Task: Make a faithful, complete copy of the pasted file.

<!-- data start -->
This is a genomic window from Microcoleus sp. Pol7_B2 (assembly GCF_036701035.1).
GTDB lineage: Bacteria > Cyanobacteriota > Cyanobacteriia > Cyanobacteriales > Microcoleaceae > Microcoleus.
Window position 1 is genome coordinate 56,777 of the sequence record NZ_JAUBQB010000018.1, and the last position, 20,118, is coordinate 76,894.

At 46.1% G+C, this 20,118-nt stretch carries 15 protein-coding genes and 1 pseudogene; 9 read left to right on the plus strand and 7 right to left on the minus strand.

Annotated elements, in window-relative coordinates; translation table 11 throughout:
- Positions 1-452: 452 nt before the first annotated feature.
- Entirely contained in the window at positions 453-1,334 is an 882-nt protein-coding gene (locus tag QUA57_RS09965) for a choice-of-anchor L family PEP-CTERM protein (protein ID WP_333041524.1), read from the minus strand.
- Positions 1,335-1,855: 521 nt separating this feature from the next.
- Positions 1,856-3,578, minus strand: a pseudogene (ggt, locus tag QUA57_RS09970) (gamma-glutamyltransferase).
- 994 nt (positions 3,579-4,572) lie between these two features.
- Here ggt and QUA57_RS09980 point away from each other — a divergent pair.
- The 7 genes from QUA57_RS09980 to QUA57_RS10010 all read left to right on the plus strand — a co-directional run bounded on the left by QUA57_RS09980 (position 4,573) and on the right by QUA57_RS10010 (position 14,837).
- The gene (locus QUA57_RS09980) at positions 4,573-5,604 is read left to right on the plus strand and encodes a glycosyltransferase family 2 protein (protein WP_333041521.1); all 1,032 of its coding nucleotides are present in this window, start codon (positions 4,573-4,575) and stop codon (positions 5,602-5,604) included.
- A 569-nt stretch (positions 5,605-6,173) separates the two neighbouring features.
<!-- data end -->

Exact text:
This is a genomic window from Microcoleus sp. Pol7_B2 (assembly GCF_036701035.1).
GTDB lineage: Bacteria > Cyanobacteriota > Cyanobacteriia > Cyanobacteriales > Microcoleaceae > Microcoleus.
Window position 1 is genome coordinate 56,777 of the sequence record NZ_JAUBQB010000018.1, and the last position, 20,118, is coordinate 76,894.

At 46.1% G+C, this 20,118-nt stretch carries 15 protein-coding genes and 1 pseudogene; 9 read left to right on the plus strand and 7 right to left on the minus strand.

Annotated elements, in window-relative coordinates; translation table 11 throughout:
- Positions 1-452: 452 nt before the first annotated feature.
- Entirely contained in the window at positions 453-1,334 is an 882-nt protein-coding gene (locus tag QUA57_RS09965) for a choice-of-anchor L family PEP-CTERM protein (protein ID WP_333041524.1), read from the minus strand.
- Positions 1,335-1,855: 521 nt separating this feature from the next.
- Positions 1,856-3,578, minus strand: a pseudogene (ggt, locus tag QUA57_RS09970) (gamma-glutamyltransferase).
- 994 nt (positions 3,579-4,572) lie between these two features.
- Here ggt and QUA57_RS09980 point away from each other — a divergent pair.
- The 7 genes from QUA57_RS09980 to QUA57_RS10010 all read left to right on the plus strand — a co-directional run bounded on the left by QUA57_RS09980 (position 4,573) and on the right by QUA57_RS10010 (position 14,837).
- The gene (locus QUA57_RS09980) at positions 4,573-5,604 is read left to right on the plus strand and encodes a glycosyltransferase family 2 protein (protein WP_333041521.1); all 1,032 of its coding nucleotides are present in this window, start codon (positions 4,573-4,575) and stop codon (positions 5,602-5,604) included.
- A 569-nt stretch (positions 5,605-6,173) separates the two neighbouring features.